Tuesday April 4, 2006

Well, my weeklong Beijing trip has ended. Teawise, it has been rather fruitful. I got six bags of tea, a Puerh cake, and two new pots (not to mention a teabox that is a gift from my girlfriend, on which I will talk more later, and a pile of new, expensive books). Although I only made it to two tea drinking establishments, I did get to visit lots of teashops and just generally being very happy to see lots of tea around me. You never get that in the US. Too bad I got sick twice on the trip, otherwise I would’ve spent more time tea shopping.

Of these new possessions, the pots matter the most. I’ve always needed a new pot for qingxiang oolong, especially since I usually end up drinking lots of Taiwan oolong because they are everywhere. That makes it worthwhile to acquire a new pot for that purpose. There is also another pot that I got that I intend to use for Danchong, or “single bush” tea. It is also a kind of oolong, but in a wiry form rather than the rolled balls form.

It is hard to find nice pots at a reasonable price. Pots sold in the US are usually of two variety. The really fancy looking, exotic shaped ones (what they call “huahu”, patterned pot) or poorly made, simple design pots. I don’t like the fancy pots with dragons and flowers and fruits, and prefer the simple shaped ones. Those are hard to come by in the US, and they are rarely, if ever, under $30 USD, when a non famous pot-maker’s product should cost no more than $5 or $10 USD at best. That, and the fact that most of them are only sold online, makes it an unattractive option.

In China there are lots more places where you can buy pots. There are the tourist traps, the antique markets, the teashops, and the specialty pot shops. Ubiquitous in China are the “mingjiahu” or “famous artisan pot”. They are, more often than not, big, often about 400ml or larger in size. They are also almost always expensive, with a price tag of usually more than $300 USD. For me (or any one tea drinker) they are far too big. The price is often negotiable, and my uncle claimed that he got one pot down from 3000 RMB to 300 (his pot is of the 400 ml variety, way too big). I think the rationale is that people are more willing to put down big bucks to buy a mingjiahu when it’s big, thus making the small pots rare. So, instead, I buy the cheap, non mingjiahus. Since I usually only go with pots that are 100 to 150ml in size, the pots end up costing 100 RMB or less.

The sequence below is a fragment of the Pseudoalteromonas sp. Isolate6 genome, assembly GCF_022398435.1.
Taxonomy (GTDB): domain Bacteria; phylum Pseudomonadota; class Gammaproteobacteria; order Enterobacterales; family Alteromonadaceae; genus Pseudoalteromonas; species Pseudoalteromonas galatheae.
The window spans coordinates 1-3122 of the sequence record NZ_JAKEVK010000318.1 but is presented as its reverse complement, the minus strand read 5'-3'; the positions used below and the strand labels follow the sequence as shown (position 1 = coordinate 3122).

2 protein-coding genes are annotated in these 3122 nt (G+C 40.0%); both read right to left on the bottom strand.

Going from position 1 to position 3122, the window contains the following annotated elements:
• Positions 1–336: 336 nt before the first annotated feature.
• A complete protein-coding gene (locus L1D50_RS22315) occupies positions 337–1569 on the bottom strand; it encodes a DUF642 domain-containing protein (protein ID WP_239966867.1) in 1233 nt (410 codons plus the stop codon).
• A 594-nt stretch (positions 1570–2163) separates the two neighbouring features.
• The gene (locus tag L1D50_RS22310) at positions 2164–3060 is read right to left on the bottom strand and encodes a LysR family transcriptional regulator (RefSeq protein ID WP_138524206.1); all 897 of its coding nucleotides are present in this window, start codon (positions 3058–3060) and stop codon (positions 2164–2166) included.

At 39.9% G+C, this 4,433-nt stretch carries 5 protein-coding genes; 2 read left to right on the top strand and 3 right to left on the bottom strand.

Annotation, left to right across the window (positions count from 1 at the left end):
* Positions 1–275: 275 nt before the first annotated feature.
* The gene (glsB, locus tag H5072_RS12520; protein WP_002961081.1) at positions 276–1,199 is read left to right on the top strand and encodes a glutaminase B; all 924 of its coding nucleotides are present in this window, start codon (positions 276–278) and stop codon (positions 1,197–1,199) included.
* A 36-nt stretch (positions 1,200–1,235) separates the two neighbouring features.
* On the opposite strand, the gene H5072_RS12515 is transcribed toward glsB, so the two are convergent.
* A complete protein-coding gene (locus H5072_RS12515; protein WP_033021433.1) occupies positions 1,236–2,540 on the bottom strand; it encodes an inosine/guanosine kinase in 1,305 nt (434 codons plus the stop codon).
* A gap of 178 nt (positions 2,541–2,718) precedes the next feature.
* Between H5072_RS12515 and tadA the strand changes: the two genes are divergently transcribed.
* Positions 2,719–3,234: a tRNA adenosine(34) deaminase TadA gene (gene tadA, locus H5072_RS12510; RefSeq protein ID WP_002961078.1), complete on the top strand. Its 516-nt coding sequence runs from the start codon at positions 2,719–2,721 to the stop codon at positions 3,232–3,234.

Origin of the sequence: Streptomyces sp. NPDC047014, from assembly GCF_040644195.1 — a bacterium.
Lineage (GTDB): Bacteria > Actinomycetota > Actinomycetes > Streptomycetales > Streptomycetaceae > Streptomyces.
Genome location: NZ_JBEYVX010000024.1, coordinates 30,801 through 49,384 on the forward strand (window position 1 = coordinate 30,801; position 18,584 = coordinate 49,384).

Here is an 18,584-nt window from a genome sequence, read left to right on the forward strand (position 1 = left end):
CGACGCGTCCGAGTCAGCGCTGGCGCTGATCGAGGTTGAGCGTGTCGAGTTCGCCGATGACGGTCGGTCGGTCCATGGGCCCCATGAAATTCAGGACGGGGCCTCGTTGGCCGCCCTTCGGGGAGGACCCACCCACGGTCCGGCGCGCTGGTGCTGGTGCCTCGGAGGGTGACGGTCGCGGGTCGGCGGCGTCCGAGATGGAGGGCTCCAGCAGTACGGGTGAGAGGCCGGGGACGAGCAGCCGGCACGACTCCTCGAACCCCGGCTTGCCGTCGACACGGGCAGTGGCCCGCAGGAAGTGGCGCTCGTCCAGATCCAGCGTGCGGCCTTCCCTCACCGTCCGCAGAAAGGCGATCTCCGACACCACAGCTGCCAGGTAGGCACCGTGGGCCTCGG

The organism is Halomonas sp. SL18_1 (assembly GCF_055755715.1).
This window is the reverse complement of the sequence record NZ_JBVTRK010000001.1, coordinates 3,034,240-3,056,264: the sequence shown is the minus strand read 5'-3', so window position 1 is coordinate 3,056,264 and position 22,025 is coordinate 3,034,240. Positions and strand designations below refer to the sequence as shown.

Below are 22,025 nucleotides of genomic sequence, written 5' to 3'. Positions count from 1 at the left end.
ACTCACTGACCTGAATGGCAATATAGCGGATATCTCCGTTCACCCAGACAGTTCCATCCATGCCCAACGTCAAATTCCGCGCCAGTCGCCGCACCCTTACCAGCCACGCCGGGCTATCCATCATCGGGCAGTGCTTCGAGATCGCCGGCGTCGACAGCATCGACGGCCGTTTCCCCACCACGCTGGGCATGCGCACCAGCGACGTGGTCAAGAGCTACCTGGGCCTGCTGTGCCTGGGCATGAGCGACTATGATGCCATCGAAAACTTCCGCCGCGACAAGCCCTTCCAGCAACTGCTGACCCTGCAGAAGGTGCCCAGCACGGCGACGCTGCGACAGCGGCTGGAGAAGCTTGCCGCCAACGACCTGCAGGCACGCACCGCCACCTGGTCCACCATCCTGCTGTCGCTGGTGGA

At that price range though, there are a lot of crap. In fact, even among the mingjiahus, there are still a lot of crap. I am not good at picking out nice pots, and my experience is pretty limited. From what I have learned though, the most important things, aside from the actual clay, are the fit of the cover, and the way the spout pours. There are some pots that have covers that don’t fit very well at all. when you turn them in the pot, they often don’t turn smoothly or evenly (at least for the ones with round covers). When pouring, if you press on the air hole, the water should stop completely or very near so. The spout should be well formed (not misaligned, as I’ve seen on some pots) and the water should pour well without dripping and the stream should only begin to break a few inches away from the pot. Therefore, a pouring test is a must when buying a new pot.

All these theories though are hard to put into practice, and I’m still fishing my way around finding a nice pot, and probably paying some tuition along the way for some stinky ones (one of my previous pots were discarded). All my pots are rather “young” in seasoning, and I have to work on that. I don’t polish my pots like some people do (essentially, rubbing it with a towel). They make the pots look shinier, but I don’t like that look.

That said, there was a nice, small, mingjiahu I saw in a somewhat shady teahouse. Very well made, although I’m not sure of the clay. Costs too much though, and I have no use for it now with my two new playthings.


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